Wednesday, October 28, 2015

Tonga's "Blowhole Coast"

One of the sights that the taxi drivers of Nuku'alofa were pushing was "the blowhole."  We had little interest in seeing a blowhole - having seen many and having super limited time on the island, but I eventually said ok to it as it was on the way to the bats, supposedly.  This was actually an undersell by the taxi drivers - it isn't a blowhole.  It is a COAST of blowholes.  The entire coast as far as you can see each direction has multiple blowholes, and this is actually very cool to see.  Photos, as usual;, do no justice to it, but I tried all the same to capture a bit.

There is a platform to stand on and take photos (albeit you have to ignore the hawkers set up to try and sell you needless knick-knacks).  The photo above is looking to my left - blowholes all along the coast, I can't lean out far enough to get them all in a photo.

Looking the other direction, with bad light as a result, the same was true - blowholes as far as one could see.

A moment of calm before the next wave.

Probably this last one is my favorite shot - the water crashing on the gorgeous, terraced coast was mesmerizing and it would be easy to stay a long time here, if it weren't for intense sun, a cab driver waiting to move on, and the lurking hawkers wanting to engage and sell handicrafts.  Overall, I was glad we made this stop, and if I were in charge of marketing I would call it the Blowhole Coast vs. "the blowhole." For some unknown reason all along the coast the driver claims there is just this one point you can actually see it - no other pull outs.  That seems silly!  But then, who knows if it was true; the cab driver info on Tonga seemed inherently unreliable.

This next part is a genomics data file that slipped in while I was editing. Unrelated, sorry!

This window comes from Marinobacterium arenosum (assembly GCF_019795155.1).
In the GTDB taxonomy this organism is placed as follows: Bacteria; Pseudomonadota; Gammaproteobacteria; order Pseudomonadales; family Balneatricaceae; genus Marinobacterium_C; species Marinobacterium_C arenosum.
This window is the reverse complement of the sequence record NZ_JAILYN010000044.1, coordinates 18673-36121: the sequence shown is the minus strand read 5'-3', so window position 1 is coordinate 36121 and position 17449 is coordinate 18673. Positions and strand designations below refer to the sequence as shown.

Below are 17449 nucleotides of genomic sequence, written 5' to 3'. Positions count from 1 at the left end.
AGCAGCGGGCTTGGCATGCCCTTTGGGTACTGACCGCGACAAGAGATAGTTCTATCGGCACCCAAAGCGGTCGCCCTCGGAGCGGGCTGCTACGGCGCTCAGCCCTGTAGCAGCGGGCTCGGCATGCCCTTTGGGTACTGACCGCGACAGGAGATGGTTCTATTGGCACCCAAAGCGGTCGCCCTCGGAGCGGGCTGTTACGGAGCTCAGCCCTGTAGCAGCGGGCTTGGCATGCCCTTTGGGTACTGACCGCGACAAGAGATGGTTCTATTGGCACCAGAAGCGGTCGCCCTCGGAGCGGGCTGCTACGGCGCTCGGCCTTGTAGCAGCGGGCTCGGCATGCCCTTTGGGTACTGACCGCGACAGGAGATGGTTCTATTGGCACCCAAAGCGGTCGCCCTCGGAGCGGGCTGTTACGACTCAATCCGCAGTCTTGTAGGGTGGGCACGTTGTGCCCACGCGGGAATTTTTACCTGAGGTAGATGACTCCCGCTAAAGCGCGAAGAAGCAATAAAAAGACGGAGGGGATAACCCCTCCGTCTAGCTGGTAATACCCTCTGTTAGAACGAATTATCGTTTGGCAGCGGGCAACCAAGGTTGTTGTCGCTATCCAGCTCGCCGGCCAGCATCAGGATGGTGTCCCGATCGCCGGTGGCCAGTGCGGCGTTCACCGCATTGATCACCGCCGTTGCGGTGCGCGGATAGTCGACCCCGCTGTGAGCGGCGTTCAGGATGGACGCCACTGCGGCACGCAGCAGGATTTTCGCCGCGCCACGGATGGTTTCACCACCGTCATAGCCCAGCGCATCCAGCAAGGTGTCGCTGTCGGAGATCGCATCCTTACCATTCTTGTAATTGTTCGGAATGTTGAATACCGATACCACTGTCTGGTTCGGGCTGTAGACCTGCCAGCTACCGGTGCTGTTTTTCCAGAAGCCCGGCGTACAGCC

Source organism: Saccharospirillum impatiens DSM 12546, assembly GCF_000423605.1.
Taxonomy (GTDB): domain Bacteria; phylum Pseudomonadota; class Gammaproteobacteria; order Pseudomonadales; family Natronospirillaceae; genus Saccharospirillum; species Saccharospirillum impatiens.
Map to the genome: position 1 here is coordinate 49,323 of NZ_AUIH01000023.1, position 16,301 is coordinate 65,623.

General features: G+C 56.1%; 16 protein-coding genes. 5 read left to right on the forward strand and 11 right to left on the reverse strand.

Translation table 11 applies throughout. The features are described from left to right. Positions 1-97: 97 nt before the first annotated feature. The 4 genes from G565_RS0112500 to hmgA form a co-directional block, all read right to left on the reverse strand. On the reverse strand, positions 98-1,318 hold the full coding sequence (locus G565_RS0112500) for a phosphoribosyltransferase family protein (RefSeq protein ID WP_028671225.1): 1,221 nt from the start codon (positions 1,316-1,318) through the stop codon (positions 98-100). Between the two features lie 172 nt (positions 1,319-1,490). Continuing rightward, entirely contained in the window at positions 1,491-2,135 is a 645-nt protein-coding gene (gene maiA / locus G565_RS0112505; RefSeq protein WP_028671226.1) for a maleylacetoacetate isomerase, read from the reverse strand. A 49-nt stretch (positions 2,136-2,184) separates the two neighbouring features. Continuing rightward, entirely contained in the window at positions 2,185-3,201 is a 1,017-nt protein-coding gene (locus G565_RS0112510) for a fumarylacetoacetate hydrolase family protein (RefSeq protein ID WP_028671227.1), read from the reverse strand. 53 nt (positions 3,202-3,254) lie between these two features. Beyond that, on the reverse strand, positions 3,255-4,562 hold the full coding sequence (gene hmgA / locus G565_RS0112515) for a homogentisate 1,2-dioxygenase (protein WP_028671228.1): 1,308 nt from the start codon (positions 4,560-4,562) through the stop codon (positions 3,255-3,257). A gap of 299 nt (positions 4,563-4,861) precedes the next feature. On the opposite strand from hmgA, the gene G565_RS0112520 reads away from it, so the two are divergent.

Saturday, October 24, 2015

Humpback Whales - From the Boat

I had thought that on our trip to Tonga to try and swim with humpback whales, there would be great opportunities for photos from the boat.  With two groups of snorkelers, and only one group in the water at a time, I had imagined that when I wasn't in the water I'd be taking pictures.  This turned out to be pretty much folly.  For one thing, you have to get ready to get into the water very quickly, and very often.  It's hard to get out of the water, get your camera out, and then get a shot before you're going in again.  When the whale is down, there is nothing to see - when the whale is coming up, you're getting ready to get in the water with it.  So, in the end - I have VERY few shots of whales from the boat.  Here are the few I managed, most with my small, cheap Panasonic Lumix Z19.